There are systems in place so we can say goodbye to things that have reached the end of their usefulness. If our clothes or furniture no longer match our cool new style, we can dump them off at Goodwill or the Salvation Army. The same goes with old people: We drop them off at the retirement home / graveyard, promise to visit, and then we go about our lives.
But some things in our past don't have easy dumping grounds like jeans or the elderly, often leaving us to invent new ways of keeping them around. We can't burn them, after all; they have that toasty blanket feel of nostalgia to them. Here are some weirdest places these icons of the past have ended up.
There's A Single Spot In The Ocean Where Every Spacecraft Goes To Die
A major focus of the first wave of space travel was getting our rockets into space. Getting them back to Earth in one piece? Not a big concern. Lighter as a one-use craft, spaceships were never meant to go back up, after all. So where did these retired spaceships go? Some sort of spaceship nursing home? A NASA farm upstate where they get to play with all the other Apollos? No, the ocean (more specifically, one region of the Pacific) is where space programs worldwide have been plunking down most of their spacecraft once they return home.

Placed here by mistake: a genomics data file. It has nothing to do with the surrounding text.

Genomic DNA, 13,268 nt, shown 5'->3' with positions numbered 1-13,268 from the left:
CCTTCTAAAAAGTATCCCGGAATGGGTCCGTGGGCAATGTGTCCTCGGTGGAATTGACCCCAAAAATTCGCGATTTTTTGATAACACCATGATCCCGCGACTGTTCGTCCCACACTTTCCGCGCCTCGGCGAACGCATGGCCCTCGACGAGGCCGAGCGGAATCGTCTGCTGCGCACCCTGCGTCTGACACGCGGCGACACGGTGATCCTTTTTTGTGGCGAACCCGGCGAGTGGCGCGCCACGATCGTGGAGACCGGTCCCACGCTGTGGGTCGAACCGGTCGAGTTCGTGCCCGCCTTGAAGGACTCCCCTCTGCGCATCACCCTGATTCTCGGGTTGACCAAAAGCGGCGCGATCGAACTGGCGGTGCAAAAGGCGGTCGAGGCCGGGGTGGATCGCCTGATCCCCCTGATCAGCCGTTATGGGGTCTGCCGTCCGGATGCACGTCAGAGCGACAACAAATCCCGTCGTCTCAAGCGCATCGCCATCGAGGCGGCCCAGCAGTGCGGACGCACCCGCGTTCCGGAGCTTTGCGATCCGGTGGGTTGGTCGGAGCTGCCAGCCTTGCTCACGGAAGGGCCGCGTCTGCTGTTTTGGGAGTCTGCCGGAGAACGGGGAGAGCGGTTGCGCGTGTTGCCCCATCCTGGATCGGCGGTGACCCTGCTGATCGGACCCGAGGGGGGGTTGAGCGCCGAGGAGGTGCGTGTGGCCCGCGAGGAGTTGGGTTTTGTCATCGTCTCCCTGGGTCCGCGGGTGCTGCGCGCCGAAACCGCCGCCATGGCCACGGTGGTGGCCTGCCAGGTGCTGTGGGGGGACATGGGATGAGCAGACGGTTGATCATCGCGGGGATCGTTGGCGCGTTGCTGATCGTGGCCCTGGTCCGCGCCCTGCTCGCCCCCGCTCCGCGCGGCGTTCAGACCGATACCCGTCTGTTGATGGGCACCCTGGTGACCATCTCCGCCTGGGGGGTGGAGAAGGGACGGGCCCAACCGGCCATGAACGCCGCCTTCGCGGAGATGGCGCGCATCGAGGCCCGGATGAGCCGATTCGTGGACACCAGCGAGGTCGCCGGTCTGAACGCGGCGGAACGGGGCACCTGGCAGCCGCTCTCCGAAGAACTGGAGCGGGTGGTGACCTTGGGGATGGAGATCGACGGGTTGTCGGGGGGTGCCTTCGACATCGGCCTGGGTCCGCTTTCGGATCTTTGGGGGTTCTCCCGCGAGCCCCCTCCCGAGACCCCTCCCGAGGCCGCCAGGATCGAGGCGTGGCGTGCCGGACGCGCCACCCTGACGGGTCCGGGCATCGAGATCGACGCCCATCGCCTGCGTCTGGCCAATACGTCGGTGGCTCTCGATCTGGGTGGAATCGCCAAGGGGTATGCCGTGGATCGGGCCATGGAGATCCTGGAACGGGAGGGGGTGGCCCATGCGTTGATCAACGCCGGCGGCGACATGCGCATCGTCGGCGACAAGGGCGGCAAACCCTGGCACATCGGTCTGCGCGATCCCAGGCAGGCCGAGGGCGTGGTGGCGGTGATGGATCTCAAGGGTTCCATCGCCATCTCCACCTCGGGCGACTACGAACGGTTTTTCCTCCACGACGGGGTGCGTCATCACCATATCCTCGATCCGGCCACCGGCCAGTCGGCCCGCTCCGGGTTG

This is also the exact part of the ocean the kaiju come from.
Some ways southeast of New Zealand lies literally the most remote stretch of ocean in the world, thousands of miles from any land and almost free of shipping traffic. Unofficially known as the Spacecraft Cemetery, there are over 160 missions' worth of junked space vessels from countries all over the world below its surface. But before you shed a single tear for the poor fate of these dream machines, remember that rocket scientists know what they are doing. The Mir station was so big that even after reentry stripped it down, at least 20 tons of debris still made its way to the floor of the Pacific. Like we said, mighty ships go down hard, but they look good doing it.
Fear not, even the oldest residents of the Spacecraft Cemetery aren't completely lost. A three-week mission funded by Amazon.com (should've sprung for that one-day delivery) uncovered the rusted remains of several Saturn V rocket engines, the same used for the moon mission in 1969. Unfortunately, the serial numbers have been mostly rusted off, so we'll never know for sure which Apollos they pushed beyond man's reach, but maybe some of them made it all the way to that majestic sound stage in Burbank.